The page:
News & Commentary
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A Health Affairs study out today that finds doctors are not always honest with their patients raises important questions about professionalism in medicine.
Professionalism is more than a set of attitudes. It’s a set of behaviors and actions that can be instilled and cultivated through medical education. In 2010, the Josiah Macy, Jr. Foundation and the Institute on Medicine as a Profession (IMAP) jointly launched an initiative to teach professionalism to the next generation of physicians. Last year, five academic medical centers received awards to design and implement innovative programs to teach professionalism to students and residents:
- The program at Baylor College of Medicine, “Professionalism Tipping Points: Teaching Innovations in Clinical Medical Education,” teaches students the tenets of professionalism through clinical case studies that involve issues of conflict-of-interest, discrimination in health care delivery, and unjust distribution of resources. Students also participate in a professionalism workshop and undertake writing exercises to reflect on instances when they have observed issues of professionalism in clinical practice.
- State University of New York, Stony Brook has implemented a program that trains the clinical teaching staff to model and teach professionalism. The program, “Community Faculty Development on Medical Ethics and Professionalism,” uses clinical scenarios to teach faculty to work with students who engage in unprofessional behavior during clinical interactions. Faculty learn to lead small group sessions to discuss professionalism issues that students observe in clinical practice.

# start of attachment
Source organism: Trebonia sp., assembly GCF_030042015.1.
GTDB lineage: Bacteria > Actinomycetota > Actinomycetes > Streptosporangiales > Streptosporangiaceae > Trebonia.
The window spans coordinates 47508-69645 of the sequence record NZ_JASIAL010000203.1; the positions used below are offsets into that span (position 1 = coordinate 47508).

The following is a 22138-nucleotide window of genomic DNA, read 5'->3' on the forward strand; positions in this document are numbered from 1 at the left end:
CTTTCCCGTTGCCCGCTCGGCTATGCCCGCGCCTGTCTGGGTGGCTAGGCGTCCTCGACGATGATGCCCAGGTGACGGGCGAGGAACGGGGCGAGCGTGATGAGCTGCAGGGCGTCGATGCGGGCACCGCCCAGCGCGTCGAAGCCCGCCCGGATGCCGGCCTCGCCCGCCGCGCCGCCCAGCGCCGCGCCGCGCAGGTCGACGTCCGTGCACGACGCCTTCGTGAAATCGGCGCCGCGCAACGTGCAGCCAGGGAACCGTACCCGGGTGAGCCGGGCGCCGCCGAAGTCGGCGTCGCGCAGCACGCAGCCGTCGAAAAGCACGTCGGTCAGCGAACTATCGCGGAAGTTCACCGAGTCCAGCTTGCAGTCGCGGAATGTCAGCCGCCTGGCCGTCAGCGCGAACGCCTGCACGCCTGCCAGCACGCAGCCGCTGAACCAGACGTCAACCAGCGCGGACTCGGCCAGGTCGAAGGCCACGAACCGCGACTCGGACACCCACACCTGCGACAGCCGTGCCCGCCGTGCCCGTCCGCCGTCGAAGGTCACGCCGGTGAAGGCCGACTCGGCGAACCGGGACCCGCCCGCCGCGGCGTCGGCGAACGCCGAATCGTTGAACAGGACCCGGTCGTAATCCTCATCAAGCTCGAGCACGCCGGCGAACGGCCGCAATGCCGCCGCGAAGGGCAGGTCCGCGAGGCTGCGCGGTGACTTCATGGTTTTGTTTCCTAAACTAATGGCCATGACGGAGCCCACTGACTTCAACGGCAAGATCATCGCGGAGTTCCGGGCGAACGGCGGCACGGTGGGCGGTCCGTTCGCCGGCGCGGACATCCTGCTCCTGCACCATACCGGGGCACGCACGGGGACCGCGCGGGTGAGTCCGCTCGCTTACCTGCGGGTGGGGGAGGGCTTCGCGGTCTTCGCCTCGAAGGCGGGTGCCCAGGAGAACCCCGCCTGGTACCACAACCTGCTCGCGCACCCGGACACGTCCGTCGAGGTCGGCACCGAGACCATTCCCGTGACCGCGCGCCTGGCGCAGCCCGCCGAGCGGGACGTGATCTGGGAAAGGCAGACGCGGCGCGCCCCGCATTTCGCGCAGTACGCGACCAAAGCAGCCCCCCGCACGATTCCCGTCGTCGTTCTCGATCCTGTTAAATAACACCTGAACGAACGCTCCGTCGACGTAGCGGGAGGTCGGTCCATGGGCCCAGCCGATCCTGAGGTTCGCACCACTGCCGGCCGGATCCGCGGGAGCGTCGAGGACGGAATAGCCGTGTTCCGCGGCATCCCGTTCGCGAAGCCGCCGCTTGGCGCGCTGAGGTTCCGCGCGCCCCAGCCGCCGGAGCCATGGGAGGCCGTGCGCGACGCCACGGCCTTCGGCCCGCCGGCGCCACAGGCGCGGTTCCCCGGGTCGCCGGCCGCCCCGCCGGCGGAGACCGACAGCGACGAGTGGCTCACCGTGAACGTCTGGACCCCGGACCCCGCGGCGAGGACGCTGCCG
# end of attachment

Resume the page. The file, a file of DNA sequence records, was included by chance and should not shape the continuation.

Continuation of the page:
- The University of California, Davis program “Development of a Physician Community Leadership Curriculum,” expands family medicine residents’ training experiences beyond the examination room and the hospital bed. Residents spend six rotations with health policy organizations or community groups to better understand the social influences on health and gain skills to more effectively advocate for their patients and their communities.
- The University of Massachusetts program, “Clinical Interprofessional Professionalism Curriculum,” engages medical students and graduate nursing students in role-playing situations and reflective writing exercises to teach the values of professionalism. In addition, this program seeks to foster relationships between these two student groups through shared classroom experiences and by attending clinical rounds together.
- The University of South Florida – Lehigh Valley (Pennsylvania) program, “Tools and Strategies for Modeling and Reinforcing Professionalism,” engages third-year medical students and pediatric and internal medicine residents on both campuses in six comprehensive professionalism modules that incorporate reflective writing, small group discussions, clinical rounds, and role-playing to address issues of professionalism. The program directors are also convening a series of professionalism-focused conferences for medical residents on both campuses.
We received overwhelming interest in the Education and Training to Professionalism Initiative and in January committed additional funds to expand it. Over the next three years, fifteen new educational programs in professionalism will be launched. IMAP will also be compiling a report on best practices to guide health professions schools on implementing professionalism education. Read more about the grant here.
Additional reading: David Rothman, president of IMAP, and Macy president George Thibault discuss the goals of the Education and Training to Professionalism Initiative.